A smart mom would give you the axe.

Tuesday, January 4, 2011

Paving the Road -- January

I always make New Year's resolutions and I always find myself disappointed at the end of the year that I fell short.

I wrote back here, about how one seemingly little detail changed my entire outlook. Just one thing making a huge difference. Paving the driveway just made everything cleaner, more enjoyable and so manageable.

Scientists say it takes three weeks to form a habit and so, I want to tackle one goal a month in the hopes of paving the driveway of my life and gaining that same peaceful feeling. Knock off some rough edges, no more dirt and gravel chewing and churning. Starting off the year right, here's my new monthly series.

January always gives momentum to goal setting, so I am tackling my biggest goal first. If I can do this for a month (or at least get better at it) I'll be well on my way.

Before the Christmas break, I went into the elementary school as kids waited in the car. I stood at the secretaries desk, waiting for whatever it was, and read the following quote on the school wall and fell immediately in love.

"Watch your thoughts, the become words.
Watch your words, they become actions.
Watch your actions, they become habits.
Watch your habits, they become character.
Watch your character, it becomes your destiny."

I came back to the car and told the kids I'd just seen the most inspiring idea and started repeating it to which they all chimed in reciting along with me in a rather sing song fashion ending with a "blah, blah, blah" and an eye roll to finish.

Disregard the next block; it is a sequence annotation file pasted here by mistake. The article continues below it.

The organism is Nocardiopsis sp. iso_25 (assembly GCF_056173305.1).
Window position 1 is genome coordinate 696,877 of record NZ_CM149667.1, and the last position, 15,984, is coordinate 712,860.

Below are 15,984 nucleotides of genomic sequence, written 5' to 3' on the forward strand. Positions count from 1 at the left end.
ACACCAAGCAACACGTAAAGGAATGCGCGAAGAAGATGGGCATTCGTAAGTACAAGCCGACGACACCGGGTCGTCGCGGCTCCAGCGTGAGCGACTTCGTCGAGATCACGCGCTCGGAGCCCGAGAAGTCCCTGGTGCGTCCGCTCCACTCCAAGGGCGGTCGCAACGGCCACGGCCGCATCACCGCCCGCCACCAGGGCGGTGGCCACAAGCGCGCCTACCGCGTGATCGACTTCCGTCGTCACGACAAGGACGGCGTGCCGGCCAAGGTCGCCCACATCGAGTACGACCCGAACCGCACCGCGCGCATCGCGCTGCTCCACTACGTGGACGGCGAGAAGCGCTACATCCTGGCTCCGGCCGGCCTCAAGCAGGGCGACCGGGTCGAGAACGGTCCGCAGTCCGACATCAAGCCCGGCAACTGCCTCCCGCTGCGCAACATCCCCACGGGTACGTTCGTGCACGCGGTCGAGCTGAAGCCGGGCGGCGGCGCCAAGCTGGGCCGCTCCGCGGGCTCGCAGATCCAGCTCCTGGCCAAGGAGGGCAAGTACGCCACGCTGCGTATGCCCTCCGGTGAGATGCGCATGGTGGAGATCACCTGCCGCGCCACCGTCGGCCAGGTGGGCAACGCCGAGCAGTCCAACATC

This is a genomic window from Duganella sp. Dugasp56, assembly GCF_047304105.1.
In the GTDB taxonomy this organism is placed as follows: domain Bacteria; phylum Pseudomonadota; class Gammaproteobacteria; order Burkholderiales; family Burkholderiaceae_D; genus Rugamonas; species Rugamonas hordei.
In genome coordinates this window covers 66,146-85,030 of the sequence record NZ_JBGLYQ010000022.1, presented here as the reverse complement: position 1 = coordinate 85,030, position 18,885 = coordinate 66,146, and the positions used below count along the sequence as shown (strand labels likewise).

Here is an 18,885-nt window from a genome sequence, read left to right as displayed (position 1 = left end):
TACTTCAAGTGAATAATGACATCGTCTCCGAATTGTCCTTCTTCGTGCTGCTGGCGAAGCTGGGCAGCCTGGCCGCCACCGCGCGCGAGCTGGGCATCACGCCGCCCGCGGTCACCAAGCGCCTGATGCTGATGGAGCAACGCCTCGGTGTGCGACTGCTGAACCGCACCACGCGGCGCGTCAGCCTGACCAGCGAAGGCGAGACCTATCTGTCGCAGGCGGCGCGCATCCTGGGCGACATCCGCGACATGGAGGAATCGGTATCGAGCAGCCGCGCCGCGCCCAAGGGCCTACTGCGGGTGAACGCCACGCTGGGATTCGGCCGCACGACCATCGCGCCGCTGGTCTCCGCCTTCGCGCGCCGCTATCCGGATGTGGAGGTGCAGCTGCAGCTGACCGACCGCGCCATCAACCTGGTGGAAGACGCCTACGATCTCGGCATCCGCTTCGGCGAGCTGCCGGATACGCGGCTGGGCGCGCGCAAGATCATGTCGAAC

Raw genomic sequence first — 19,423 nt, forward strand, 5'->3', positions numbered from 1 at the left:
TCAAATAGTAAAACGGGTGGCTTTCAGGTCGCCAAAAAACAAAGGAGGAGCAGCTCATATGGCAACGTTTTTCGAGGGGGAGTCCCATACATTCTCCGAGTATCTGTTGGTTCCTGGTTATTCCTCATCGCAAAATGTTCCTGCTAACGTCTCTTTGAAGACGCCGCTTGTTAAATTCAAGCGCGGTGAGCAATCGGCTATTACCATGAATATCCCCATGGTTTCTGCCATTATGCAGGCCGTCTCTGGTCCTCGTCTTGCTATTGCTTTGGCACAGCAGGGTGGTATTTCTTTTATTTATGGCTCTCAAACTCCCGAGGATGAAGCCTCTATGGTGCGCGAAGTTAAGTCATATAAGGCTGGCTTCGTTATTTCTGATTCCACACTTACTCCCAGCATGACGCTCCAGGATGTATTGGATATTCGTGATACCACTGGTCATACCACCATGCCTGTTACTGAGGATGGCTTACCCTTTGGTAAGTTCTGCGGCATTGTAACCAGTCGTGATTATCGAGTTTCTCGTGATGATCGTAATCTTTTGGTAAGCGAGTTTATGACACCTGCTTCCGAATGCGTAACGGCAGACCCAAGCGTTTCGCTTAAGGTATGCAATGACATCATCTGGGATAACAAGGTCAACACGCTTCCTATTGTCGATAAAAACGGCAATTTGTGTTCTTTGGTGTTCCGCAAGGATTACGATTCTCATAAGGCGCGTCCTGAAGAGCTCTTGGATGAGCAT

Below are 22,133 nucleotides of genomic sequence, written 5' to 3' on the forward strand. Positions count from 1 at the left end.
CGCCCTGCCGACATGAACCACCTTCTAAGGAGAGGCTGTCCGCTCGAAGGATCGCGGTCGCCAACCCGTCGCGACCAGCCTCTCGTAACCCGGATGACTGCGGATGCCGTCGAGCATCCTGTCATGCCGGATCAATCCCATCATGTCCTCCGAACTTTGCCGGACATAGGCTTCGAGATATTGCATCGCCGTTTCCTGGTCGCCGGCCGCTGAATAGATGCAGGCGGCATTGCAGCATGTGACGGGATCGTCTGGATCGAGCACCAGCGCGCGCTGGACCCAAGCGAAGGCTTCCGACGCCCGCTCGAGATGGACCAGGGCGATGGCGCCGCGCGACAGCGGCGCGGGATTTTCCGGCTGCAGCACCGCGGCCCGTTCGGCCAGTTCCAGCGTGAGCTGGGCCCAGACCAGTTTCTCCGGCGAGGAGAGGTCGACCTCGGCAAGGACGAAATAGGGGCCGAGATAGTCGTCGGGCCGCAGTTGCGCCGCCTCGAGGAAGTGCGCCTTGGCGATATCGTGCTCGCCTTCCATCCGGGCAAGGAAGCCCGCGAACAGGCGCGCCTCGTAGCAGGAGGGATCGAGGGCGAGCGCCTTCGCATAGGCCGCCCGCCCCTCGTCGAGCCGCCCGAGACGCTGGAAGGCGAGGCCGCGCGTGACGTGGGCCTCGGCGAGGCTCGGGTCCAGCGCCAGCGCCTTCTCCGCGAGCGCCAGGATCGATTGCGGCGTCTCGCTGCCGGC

"Hey, this is golden stuff!" says I.

"Yeah, yeah, we know." says them.

And it is. Gosh, I walk away from so many gatherings, meetings or conversations where I wish I'd not said that one thing. Maybe if I hadn't thunk it in the first place, I wouldn't be second guessing myself or coming away with regrets. This month, I'm going to watch my thoughts and if I can't stop myself there, I'll work my way backwards and at least hold my tongue until I can change what's building in my noggin. I want to be the kind of gal who never says (or thinks) unkindly of anyone and always gives the benefit of the doubt. I want to be great at holding confidences, keeping loyalties, and handling situations with grace and poise. And that starts with retraining my thinking and making sure that what comes out of my mouth is positive and building.

Who knows, maybe it will be contagious, and I can get the whole family to help me pave a road of gold.

Monday, January 3, 2011

The start of a new day

Off to school, a quiet house, and taking it all down always makes me a little melancholy. I don't know why. I just know I'll miss the warmth of the lights, the fullness the greenery adds to the house, and the faces of sunny friends smiling at us from our kitchen windows.

Time for new beginnings, though, and the the start of a brand new day.